Published: 10 October, 2014
By DAN CARRIER
THE Regent’s Canal could be a key route for getting heavy goods vehicles off the streets of Camden Town, according to campaign groups and the Canal and River Trust.
Their claims come after a report, commissioned by developers Stanley Sidings Ltd from engineers Arup, said using the canal to move materials to and from the multi-million-pound redevelopment of Hawley Wharf would be uneconomic.
Stanley Sidings won planning permission in 2012 to build a canalside market and restaurant complex, blocks of housing, a cinema and school.
When permission was given, the council struck a deal with the developers that they would explore moving waste and building materials via water. The Town Hall planning committee said: “...the use of waterborne transport shall be maximised during the construction unless an assessment demonstrates that such use of the canal is not physically or economically feasible.”
Now the developers have asked for permission to scrap this deal.
The Arup report includes a list of materials that could be moved by water and contractors who have experience in such work. It also suggests sites where barges could load and unload alongside Hawley Wharf. But it concludes it would mean a “supply chain complexity” and adds Camden Lock is so busy that it could be potentially hazardous to pedestrians. It adds a new temporary wharf facility would be needed, including a gantry built over the tow path and a crane to lift goods – all adding extra cost.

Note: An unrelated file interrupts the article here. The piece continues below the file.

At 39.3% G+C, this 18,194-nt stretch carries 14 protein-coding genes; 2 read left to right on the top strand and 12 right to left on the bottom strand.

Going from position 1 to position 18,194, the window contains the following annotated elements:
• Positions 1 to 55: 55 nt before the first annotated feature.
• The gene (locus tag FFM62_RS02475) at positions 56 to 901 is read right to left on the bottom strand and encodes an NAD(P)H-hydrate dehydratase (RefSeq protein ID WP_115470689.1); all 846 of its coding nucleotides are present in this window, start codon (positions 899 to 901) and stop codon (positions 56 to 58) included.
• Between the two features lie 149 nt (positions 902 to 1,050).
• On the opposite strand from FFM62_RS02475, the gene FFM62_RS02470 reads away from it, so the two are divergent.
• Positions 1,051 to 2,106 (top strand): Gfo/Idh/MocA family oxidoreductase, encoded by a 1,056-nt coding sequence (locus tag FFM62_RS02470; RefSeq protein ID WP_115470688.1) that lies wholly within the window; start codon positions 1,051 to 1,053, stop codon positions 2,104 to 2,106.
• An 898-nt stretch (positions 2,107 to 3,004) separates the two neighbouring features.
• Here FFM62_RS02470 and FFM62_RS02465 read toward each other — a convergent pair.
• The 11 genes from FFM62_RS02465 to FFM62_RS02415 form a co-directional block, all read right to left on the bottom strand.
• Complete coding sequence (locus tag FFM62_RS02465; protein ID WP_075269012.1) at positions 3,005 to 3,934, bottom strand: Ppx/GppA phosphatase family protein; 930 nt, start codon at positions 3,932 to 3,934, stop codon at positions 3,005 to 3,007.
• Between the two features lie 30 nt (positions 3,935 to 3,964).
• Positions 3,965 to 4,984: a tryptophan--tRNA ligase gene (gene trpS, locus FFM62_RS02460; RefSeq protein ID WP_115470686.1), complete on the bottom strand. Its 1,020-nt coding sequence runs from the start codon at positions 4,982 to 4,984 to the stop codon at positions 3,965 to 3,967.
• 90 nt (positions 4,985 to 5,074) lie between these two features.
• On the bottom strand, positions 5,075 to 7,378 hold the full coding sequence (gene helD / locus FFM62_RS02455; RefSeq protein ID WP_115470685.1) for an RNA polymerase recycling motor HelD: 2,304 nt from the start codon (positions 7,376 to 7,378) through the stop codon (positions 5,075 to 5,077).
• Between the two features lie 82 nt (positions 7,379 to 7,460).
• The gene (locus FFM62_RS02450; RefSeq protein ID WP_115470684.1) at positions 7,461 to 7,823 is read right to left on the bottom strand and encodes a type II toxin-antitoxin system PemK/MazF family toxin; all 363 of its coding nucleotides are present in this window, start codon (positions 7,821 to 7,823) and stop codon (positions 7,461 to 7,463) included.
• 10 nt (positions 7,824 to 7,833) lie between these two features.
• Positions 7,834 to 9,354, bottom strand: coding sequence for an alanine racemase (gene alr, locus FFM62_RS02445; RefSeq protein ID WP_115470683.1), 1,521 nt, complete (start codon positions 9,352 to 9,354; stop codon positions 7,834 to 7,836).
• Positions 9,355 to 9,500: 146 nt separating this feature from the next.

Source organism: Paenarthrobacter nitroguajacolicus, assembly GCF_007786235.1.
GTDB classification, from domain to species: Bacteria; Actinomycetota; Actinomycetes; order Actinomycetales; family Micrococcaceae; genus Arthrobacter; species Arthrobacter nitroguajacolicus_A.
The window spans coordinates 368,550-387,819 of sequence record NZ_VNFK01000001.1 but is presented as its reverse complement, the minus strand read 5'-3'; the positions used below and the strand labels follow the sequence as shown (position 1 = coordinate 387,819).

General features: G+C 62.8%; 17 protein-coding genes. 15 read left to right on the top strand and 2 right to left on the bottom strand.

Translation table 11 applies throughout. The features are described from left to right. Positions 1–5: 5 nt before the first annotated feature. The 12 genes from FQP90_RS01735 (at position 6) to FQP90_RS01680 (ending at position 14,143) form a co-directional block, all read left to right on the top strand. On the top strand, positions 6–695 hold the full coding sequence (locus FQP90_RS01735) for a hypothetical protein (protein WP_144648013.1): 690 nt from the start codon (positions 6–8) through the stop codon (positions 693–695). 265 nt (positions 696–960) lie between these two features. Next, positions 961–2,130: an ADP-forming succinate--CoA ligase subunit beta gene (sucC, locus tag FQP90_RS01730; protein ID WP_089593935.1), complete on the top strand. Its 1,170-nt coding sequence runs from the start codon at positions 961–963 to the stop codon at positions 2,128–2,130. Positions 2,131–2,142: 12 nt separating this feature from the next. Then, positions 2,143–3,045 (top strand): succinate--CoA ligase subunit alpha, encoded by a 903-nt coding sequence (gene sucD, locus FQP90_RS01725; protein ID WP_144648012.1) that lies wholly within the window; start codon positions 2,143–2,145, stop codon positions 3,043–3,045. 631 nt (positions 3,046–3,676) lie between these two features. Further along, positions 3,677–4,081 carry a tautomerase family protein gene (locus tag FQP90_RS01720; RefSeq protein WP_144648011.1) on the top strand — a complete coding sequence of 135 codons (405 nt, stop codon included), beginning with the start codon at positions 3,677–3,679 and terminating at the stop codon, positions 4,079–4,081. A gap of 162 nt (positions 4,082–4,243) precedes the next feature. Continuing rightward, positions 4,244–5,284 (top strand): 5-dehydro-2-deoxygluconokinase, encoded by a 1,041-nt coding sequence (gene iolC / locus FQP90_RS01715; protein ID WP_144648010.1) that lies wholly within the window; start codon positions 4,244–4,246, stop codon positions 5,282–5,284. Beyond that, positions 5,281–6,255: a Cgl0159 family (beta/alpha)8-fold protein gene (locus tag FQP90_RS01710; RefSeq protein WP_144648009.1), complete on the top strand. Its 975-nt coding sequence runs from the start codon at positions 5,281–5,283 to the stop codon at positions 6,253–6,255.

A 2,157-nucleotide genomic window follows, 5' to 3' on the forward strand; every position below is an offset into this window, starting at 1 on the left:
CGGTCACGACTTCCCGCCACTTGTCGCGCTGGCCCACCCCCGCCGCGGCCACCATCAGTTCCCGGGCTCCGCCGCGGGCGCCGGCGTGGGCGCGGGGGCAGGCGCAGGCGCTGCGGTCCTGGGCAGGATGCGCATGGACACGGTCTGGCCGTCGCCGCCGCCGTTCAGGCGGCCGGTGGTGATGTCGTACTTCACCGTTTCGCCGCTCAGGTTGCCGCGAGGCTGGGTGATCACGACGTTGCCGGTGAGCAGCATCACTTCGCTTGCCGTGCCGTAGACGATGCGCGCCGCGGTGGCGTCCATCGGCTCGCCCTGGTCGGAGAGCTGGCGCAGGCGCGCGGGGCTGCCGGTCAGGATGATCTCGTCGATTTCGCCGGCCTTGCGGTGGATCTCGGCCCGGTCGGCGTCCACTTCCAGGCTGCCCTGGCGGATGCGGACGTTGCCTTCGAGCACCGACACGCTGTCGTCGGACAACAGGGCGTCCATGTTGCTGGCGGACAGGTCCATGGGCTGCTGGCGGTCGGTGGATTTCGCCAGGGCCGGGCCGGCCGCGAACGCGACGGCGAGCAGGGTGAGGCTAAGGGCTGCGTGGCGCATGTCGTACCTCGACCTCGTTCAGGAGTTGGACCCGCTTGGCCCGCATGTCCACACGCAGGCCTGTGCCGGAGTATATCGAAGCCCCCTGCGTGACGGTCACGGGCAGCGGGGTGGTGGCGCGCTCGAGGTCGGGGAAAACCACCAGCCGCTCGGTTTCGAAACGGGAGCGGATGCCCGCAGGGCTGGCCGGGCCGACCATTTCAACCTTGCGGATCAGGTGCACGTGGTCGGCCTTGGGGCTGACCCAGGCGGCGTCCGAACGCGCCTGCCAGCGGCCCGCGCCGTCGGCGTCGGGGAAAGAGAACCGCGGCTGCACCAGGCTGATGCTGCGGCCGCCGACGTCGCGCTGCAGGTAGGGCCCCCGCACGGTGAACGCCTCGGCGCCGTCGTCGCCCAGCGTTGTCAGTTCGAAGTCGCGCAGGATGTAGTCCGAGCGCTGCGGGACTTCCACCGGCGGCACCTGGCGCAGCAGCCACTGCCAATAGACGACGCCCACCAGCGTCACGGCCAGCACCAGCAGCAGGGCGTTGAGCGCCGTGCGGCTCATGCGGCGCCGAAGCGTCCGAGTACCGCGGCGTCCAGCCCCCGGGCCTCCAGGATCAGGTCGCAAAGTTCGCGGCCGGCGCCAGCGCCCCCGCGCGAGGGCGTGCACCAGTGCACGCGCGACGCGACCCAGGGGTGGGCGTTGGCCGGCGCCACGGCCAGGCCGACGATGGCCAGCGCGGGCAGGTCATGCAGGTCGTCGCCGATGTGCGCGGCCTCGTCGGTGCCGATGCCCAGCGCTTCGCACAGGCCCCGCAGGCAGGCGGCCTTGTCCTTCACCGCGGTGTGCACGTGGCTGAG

But the Canal and River Trust, the Friends of Regent’s Canal and the Camden Cycling Campaign say with Hawley Wharf directly next to the canal, it is a prime opportunity.
Friends of Regent’s Canal chairman Ian Shacklock said: “This is yet another missed opportunity to use the canal for its intended purpose. If the developers were serious about embracing the canal instead of exploiting it then they would invest in the canal by shifting traffic from the roads to water.
“Very few residents or road users will thank them for this. Haven’t we got enough HGVs on our crowded streets already?”
He added that the potential cost of using the canals was not a legitimate reason for using lorries instead. “Economic viability is a tried and tested excuse for avoiding an environmentally friendly means of transport,” he said. “The consultants are putting short-term cost savings ahead of everybody’s long-term interests. This lacks imagination. They could be showing off corporate social responsibility. Businesses are too scared of change, even a positive change that could put them in a good light for years to come.
“They would rather
pay extra road tax than help to invest in the canal infrastructure.” His views have been echoed by Jean Dollimore of the Camden Cycling campaign.
She said: “We have been seeking this for some time. There is a need to use the canals – particularly in Camden Town, where there are narrow roads. If you were to add HGVs going to and from the development, it will make the streets of the area more dangerous.”
Waterway managers the Canal and River Trust say they support proposals to re-introduce the canal network as a major transport system.
Richard Rutter of the Canal and River Trust cited the building of the Guardian newspaper HQ in Kings Place as an example as barges were used to bring in heavy-duty concrete panelling. He said: “It proved the canal is essentially an empty road running through the centre of London. All too often developers do not see it as that. We need to change the mindset. It was used for this in the past to move freight, so why not today?”
A spokeman for Stanley Sidings told the New Journal that while it was not feasible to use the canal for the first tranche of development that includes a primary school on Hawley Road, they would reconsider whether it was possible for the buildings directly on the towpath.